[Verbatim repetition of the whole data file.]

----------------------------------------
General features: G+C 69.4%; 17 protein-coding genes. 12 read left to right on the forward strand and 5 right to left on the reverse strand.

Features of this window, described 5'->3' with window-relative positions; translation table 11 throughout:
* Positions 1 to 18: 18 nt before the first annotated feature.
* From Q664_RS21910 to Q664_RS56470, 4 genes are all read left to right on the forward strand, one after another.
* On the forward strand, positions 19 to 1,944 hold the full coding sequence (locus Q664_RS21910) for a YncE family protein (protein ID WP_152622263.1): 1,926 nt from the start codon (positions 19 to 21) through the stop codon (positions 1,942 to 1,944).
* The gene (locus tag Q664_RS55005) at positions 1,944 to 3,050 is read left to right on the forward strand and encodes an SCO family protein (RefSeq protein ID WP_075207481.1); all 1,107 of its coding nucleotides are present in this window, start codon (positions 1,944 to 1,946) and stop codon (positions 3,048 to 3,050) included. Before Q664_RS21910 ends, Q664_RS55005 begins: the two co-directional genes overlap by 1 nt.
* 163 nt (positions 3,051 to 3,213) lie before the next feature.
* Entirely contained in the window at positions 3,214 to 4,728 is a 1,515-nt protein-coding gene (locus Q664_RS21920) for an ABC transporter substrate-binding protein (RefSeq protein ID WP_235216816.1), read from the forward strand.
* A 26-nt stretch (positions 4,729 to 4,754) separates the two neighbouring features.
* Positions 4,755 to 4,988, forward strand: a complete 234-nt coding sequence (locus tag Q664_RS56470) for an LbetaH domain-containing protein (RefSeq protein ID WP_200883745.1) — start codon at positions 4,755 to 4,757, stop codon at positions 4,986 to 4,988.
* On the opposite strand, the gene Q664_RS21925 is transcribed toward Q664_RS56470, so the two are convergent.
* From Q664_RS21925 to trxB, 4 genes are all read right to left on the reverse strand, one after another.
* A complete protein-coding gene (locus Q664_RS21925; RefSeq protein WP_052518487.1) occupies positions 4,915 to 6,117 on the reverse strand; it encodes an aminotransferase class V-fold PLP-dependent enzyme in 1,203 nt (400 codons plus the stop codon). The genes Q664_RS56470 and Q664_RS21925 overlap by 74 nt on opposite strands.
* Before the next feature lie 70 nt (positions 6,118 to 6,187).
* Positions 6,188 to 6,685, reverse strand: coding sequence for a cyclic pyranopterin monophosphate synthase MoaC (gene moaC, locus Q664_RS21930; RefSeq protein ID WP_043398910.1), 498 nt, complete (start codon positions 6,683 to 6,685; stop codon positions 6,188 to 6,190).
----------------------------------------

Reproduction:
General features: G+C 69.4%; 17 protein-coding genes. 12 read left to right on the forward strand and 5 right to left on the reverse strand.

Features of this window, described 5'->3' with window-relative positions; translation table 11 throughout:
* Positions 1 to 18: 18 nt before the first annotated feature.
* From Q664_RS21910 to Q664_RS56470, 4 genes are all read left to right on the forward strand, one after another.
* On the forward strand, positions 19 to 1,944 hold the full coding sequence (locus Q664_RS21910) for a YncE family protein (protein ID WP_152622263.1): 1,926 nt from the start codon (positions 19 to 21) through the stop codon (positions 1,942 to 1,944).
* The gene (locus tag Q664_RS55005) at positions 1,944 to 3,050 is read left to right on the forward strand and encodes an SCO family protein (RefSeq protein ID WP_075207481.1); all 1,107 of its coding nucleotides are present in this window, start codon (positions 1,944 to 1,946) and stop codon (positions 3,048 to 3,050) included. Before Q664_RS21910 ends, Q664_RS55005 begins: the two co-directional genes overlap by 1 nt.
* 163 nt (positions 3,051 to 3,213) lie before the next feature.
* Entirely contained in the window at positions 3,214 to 4,728 is a 1,515-nt protein-coding gene (locus Q664_RS21920) for an ABC transporter substrate-binding protein (RefSeq protein ID WP_235216816.1), read from the forward strand.
* A 26-nt stretch (positions 4,729 to 4,754) separates the two neighbouring features.
* Positions 4,755 to 4,988, forward strand: a complete 234-nt coding sequence (locus tag Q664_RS56470) for an LbetaH domain-containing protein (RefSeq protein ID WP_200883745.1) — start codon at positions 4,755 to 4,757, stop codon at positions 4,986 to 4,988.
* On the opposite strand, the gene Q664_RS21925 is transcribed toward Q664_RS56470, so the two are convergent.
* From Q664_RS21925 to trxB, 4 genes are all read right to left on the reverse strand, one after another.
* A complete protein-coding gene (locus Q664_RS21925; RefSeq protein WP_052518487.1) occupies positions 4,915 to 6,117 on the reverse strand; it encodes an aminotransferase class V-fold PLP-dependent enzyme in 1,203 nt (400 codons plus the stop codon). The genes Q664_RS56470 and Q664_RS21925 overlap by 74 nt on opposite strands.
* Before the next feature lie 70 nt (positions 6,118 to 6,187).
* Positions 6,188 to 6,685, reverse strand: coding sequence for a cyclic pyranopterin monophosphate synthase MoaC (gene moaC, locus Q664_RS21930; RefSeq protein ID WP_043398910.1), 498 nt, complete (start codon positions 6,683 to 6,685; stop codon positions 6,188 to 6,190).